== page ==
Blessed To Be A Blessing

David Crittenden
Committed Member, Volunteer and Lay Leader, the Family of God

After speaking about Family of God at the congregational meeting in November, Miriam Rossow asked if I would consider sharing more from my story and experience with this ministry. She asked how I have seen my experience with Family of God affect my relationships with others, with Jesus, with the ministry or the people it serves.

“Oh, Lord!” was something like my initial reaction. This would require a level of introspection and revelation that, frankly, my beloved Christ Our Savior small group doesn’t know about my heart after a decade of fellowship! … and Linda Waara raised the bar in the November/December Disciplegram with her eloquent statement, to wit – “There is unexpected joy in giving of yourself to others and putting your spiritual gifts to use.”

In a middle school journalism class, I learned: Don’t bury the lead. So, here is a quick answer to Miriam’s request. In my journey the past few years as a fellow traveler with the Family of God community, I have grown in compassion, respect, humility and gratitude; while allowing myself to be more vulnerable and transparent.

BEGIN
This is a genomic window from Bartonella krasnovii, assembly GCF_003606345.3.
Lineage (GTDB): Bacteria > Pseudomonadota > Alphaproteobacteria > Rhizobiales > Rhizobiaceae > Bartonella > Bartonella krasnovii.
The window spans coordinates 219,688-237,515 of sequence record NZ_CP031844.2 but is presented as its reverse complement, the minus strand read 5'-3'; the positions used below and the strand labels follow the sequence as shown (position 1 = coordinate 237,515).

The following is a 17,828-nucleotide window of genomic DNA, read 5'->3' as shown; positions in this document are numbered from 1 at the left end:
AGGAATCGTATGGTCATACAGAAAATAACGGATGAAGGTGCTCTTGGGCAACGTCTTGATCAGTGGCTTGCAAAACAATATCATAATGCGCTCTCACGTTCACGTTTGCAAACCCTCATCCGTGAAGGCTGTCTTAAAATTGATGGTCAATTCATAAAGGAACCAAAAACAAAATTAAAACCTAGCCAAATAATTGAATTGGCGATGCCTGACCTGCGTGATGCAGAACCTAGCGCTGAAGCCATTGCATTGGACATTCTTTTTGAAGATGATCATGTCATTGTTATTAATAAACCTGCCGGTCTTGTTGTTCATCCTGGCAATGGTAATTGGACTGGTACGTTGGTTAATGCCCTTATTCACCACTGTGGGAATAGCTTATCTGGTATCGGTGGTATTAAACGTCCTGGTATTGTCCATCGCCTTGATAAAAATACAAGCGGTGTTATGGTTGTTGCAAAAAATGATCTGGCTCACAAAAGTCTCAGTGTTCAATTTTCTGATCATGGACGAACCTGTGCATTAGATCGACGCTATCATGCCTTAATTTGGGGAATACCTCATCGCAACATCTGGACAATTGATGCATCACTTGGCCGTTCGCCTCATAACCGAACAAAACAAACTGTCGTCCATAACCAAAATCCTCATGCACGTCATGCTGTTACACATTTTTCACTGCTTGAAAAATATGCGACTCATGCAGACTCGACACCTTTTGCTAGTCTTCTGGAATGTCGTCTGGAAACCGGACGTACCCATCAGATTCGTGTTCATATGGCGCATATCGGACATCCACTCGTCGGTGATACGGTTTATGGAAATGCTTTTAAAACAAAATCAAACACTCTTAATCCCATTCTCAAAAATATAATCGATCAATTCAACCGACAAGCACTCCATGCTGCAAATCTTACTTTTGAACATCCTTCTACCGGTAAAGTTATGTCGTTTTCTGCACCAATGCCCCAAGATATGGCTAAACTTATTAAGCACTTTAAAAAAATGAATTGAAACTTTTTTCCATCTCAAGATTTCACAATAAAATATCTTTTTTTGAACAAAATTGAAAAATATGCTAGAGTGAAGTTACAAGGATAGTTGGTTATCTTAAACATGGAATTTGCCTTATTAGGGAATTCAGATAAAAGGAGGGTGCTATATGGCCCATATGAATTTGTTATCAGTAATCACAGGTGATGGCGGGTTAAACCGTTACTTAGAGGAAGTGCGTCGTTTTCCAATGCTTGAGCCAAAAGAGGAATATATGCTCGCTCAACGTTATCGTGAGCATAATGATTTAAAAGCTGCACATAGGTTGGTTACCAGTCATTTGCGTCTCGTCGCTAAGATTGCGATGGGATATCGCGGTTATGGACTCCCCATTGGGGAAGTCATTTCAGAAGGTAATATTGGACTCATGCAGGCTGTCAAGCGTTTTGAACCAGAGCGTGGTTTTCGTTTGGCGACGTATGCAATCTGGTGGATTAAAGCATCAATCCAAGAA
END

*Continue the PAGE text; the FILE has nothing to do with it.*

Recently, I attended worship at Family of God, where a fragile baby girl was baptized. As Vicar Tyler and Pastor Hill administered the Sacrament, I reflected on the fact that we are all children of the same God, and that divine grace is freely-available to everyone, no matter the circumstances. We are all broken.

Flash back 57 years:
I was born – and baptized – into a stalwart, striving family of strong men and stronger women, where education, hard work, personal responsibility, confidence, and high expectations had been the guard rails for many generations. Dad was a former naval officer. Mom still pens gracious thank you notes. Two dozen first cousins share the same genetic and spiritual DNA.
An Anglo/German/Swedish-descended boy in the world’s most prosperous country. How lucky can a baby get?